Clearing Up Facts about J2EE

If you want to know what J2EE means, it is an acronym for Java 2 Platform, Enterprise Edition. Java is a programming language created by Sun Microsystems. The platform is designed to interpret computer instructions and act accordingly.

Overview of J2EE
As a computer language, Java is a cross platform and can run on different devices. You can for instance, create Java code for a router and it will run on desktop computers, routers and other devices as long as their Java features are turned on. Given this fact, it is easy to see why this platform has become very popular. The 2 in the JEE stands for the version number, although in many instances, the 2 is no longer used.

The EE means Enterprise Edition, the most powerful version of Java. This should not be confused with the Micro Edition which is made for PDAs and mobile phones. It is also different from the Standard Edition which is also compatible with desktops, laptops and mobile systems. The EE edition is the most powerful of all these and have all the features and functionality of the other editions.

Specs and Standards
The specs determine the platform edition. Just like other community processes, certain specs have to be met before their products are recognized as being J2 compliant. The specs include XML, web services, JMS, email, RMI, and JDBC among others. Other editions have specs that are only for the EE components including JavaServer Pages, servlets, Connectors, and Enterprise JavaBeans. This makes it possible for a developer to make enterprise programs that can be scaled and are portable.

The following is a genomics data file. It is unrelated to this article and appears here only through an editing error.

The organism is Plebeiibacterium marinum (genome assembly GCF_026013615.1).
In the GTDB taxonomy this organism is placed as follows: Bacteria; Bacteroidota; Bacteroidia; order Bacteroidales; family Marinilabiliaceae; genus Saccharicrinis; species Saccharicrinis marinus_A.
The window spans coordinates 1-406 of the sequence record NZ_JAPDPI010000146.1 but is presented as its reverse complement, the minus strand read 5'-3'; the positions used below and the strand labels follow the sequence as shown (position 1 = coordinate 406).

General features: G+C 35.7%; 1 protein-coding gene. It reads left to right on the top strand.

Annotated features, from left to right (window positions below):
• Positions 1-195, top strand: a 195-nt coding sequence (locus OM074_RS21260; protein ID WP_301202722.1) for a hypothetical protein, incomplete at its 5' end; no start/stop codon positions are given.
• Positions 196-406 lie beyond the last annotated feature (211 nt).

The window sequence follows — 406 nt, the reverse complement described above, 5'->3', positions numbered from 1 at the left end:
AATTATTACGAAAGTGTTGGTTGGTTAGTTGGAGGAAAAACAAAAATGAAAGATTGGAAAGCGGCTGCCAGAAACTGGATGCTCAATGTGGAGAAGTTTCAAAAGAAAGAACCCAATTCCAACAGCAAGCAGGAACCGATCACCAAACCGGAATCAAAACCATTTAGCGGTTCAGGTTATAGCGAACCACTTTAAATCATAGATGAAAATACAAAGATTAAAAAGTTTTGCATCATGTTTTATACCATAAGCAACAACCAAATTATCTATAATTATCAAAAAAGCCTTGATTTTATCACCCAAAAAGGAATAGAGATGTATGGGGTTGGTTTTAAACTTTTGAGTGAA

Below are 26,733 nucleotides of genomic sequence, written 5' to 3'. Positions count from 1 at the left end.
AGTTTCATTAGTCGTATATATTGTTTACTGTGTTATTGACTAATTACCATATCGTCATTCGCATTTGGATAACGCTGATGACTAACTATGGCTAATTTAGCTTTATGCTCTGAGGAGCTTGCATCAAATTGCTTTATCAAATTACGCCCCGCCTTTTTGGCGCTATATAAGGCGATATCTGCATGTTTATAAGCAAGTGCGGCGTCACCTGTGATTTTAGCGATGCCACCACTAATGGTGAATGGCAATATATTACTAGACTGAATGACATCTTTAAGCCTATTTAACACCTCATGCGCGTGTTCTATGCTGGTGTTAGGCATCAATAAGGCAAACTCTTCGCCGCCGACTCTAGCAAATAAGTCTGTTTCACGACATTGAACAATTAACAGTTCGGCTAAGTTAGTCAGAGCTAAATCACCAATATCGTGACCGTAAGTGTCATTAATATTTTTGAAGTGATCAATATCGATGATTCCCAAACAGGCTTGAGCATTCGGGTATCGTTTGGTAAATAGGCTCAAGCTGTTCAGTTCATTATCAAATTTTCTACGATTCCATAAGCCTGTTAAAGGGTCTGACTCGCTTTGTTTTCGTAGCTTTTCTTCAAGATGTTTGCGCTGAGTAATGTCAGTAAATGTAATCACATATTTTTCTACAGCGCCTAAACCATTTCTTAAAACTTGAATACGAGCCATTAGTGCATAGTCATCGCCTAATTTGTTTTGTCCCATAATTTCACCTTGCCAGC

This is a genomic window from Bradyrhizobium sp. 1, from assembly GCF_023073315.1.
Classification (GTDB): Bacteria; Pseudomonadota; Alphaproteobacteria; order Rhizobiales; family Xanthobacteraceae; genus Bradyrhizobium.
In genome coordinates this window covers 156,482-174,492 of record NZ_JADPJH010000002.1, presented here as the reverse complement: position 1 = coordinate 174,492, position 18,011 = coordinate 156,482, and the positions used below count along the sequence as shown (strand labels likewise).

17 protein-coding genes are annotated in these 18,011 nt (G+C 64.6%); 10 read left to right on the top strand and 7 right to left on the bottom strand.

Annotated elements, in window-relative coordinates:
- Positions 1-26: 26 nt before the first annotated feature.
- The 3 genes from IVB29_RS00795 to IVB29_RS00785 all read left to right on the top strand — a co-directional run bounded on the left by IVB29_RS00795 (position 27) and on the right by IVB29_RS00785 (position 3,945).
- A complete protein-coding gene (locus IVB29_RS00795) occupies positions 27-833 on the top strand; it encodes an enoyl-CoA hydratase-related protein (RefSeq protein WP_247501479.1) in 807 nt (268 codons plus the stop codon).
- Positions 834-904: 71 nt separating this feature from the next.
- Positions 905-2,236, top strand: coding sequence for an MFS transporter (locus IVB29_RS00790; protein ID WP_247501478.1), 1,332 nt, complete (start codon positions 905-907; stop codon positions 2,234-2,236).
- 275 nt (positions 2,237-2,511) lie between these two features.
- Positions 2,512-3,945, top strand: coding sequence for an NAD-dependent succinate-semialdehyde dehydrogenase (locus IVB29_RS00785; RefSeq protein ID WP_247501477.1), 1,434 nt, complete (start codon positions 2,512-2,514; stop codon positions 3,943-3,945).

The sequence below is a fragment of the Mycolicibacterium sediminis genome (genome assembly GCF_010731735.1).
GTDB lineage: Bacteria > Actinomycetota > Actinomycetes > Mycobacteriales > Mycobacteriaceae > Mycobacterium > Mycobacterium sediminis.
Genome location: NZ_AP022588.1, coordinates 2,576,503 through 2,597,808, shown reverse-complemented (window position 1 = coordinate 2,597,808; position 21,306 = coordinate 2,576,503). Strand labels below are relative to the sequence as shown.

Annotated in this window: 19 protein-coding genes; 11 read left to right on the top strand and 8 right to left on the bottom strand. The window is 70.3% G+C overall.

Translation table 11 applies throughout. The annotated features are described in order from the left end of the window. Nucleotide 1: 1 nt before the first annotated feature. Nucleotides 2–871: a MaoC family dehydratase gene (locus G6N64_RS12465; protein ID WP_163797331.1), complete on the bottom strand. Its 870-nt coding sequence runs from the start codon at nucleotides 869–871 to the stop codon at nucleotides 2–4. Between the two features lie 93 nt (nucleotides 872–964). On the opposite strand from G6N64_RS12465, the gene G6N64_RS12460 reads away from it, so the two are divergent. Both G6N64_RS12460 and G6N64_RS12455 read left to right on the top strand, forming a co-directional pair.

This also allows them to become integrated with old technologies. A well designed J2EE server will be able to conduct management of the components assigned to it, concurrency, scalability and security. It can also handle transactions, allowing developers to focus more on business than risks of integration.

These include javax.faces which determines JavaServer Faces (JSF) API Root. The JSF is the technology that creates components for a user interface. The javax.faces.component is a package that determines the JavaServer Faces (JSF) API parts. Because it is geared towards components, it is considered as core.

The javax.servlet defines the APIs for any requests made to HTTP and has the JavaServer Pages specs. There is also the javax.enterprise.inject which has the Dependency Injection (CDI) API's and have injection annotation definitions. There is another one called the javax.enterprise.context which assesses the interfaces and the context annotations for the CDI API.

Another API is javax.ejb. Sun has also released the Enterprise JavaBean (EJB) defines APIs of the lightweight type that its container is capable of supporting. This will allow it to conduct transactions business object control, dependency injection, concurrency control and other functions. This package also comes with interfaces and classes that address the clients and the enterprise bean contract.

The javax.validation meanwhile has the interfaces and annotations interfaces for declarative validation support that comes with the API. There is also the javax.persistence which defines Java Persistence API clients and other managed classes.

Now that you know what J2EE means, you can make intelligent choices when it comes to making a purchase. Each of these packages has its own set of features that make them suitable for a variety of tasks. However it is important that you study each one to make sure you get the right package.

Bob is a free lancer writer of and currently he is learning J2EE by a well know institute at Melbourne.
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